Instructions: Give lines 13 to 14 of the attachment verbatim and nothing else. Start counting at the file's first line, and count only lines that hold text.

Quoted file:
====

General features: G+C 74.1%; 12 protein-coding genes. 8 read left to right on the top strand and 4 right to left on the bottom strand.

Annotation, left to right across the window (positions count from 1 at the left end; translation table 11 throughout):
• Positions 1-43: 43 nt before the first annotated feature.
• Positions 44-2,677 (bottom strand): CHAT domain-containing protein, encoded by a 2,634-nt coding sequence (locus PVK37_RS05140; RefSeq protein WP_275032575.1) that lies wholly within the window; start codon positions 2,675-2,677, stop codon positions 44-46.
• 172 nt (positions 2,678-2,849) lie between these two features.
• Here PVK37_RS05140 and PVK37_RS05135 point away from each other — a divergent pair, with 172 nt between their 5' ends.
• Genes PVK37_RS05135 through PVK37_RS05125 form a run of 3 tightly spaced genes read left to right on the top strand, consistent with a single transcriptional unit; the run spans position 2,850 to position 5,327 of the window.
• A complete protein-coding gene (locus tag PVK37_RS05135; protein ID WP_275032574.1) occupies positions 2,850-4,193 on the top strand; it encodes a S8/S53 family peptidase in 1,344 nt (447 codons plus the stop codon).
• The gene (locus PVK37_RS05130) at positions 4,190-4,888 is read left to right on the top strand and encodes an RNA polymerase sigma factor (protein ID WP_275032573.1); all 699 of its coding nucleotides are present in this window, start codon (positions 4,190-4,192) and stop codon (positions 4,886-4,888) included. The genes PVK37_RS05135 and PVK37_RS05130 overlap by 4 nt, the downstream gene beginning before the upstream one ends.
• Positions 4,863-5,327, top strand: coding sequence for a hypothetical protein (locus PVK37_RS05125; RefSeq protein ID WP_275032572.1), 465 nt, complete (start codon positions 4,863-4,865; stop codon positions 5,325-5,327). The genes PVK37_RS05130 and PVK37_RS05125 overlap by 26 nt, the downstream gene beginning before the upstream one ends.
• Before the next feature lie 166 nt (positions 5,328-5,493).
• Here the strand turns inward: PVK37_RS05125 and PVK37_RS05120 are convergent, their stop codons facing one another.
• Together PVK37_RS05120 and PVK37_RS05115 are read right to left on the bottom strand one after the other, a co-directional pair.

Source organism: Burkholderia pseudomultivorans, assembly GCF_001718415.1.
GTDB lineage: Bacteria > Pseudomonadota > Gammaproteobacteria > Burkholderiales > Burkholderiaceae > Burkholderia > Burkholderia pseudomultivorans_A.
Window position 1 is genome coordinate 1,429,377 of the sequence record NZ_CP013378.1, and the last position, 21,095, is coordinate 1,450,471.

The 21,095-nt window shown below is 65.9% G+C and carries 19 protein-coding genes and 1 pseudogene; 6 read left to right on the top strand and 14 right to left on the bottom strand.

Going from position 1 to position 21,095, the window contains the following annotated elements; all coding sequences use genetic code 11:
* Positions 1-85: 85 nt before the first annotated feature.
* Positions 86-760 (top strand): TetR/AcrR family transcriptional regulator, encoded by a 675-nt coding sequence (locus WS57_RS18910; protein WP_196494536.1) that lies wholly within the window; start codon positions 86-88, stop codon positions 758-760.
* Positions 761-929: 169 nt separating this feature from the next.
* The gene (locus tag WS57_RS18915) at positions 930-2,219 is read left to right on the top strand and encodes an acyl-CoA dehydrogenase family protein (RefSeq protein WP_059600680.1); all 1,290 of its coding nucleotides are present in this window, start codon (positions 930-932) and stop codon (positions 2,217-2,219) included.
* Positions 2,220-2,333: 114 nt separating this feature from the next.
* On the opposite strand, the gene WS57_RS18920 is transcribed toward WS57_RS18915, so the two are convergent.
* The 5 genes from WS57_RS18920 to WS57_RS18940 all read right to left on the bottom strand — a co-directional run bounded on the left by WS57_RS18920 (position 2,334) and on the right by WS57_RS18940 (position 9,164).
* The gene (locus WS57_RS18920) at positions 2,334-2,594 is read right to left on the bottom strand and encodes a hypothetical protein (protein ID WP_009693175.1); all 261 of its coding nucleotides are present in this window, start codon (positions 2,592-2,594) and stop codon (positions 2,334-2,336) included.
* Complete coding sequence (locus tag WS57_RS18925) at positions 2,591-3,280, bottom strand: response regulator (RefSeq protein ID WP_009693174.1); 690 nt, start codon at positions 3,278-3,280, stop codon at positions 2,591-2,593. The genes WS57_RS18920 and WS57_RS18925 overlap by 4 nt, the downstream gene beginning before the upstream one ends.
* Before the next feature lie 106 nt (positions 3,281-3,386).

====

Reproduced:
• Together PVK37_RS05120 and PVK37_RS05115 are read right to left on the bottom strand one after the other, a co-directional pair.

Source organism: Burkholderia pseudomultivorans, assembly GCF_001718415.1.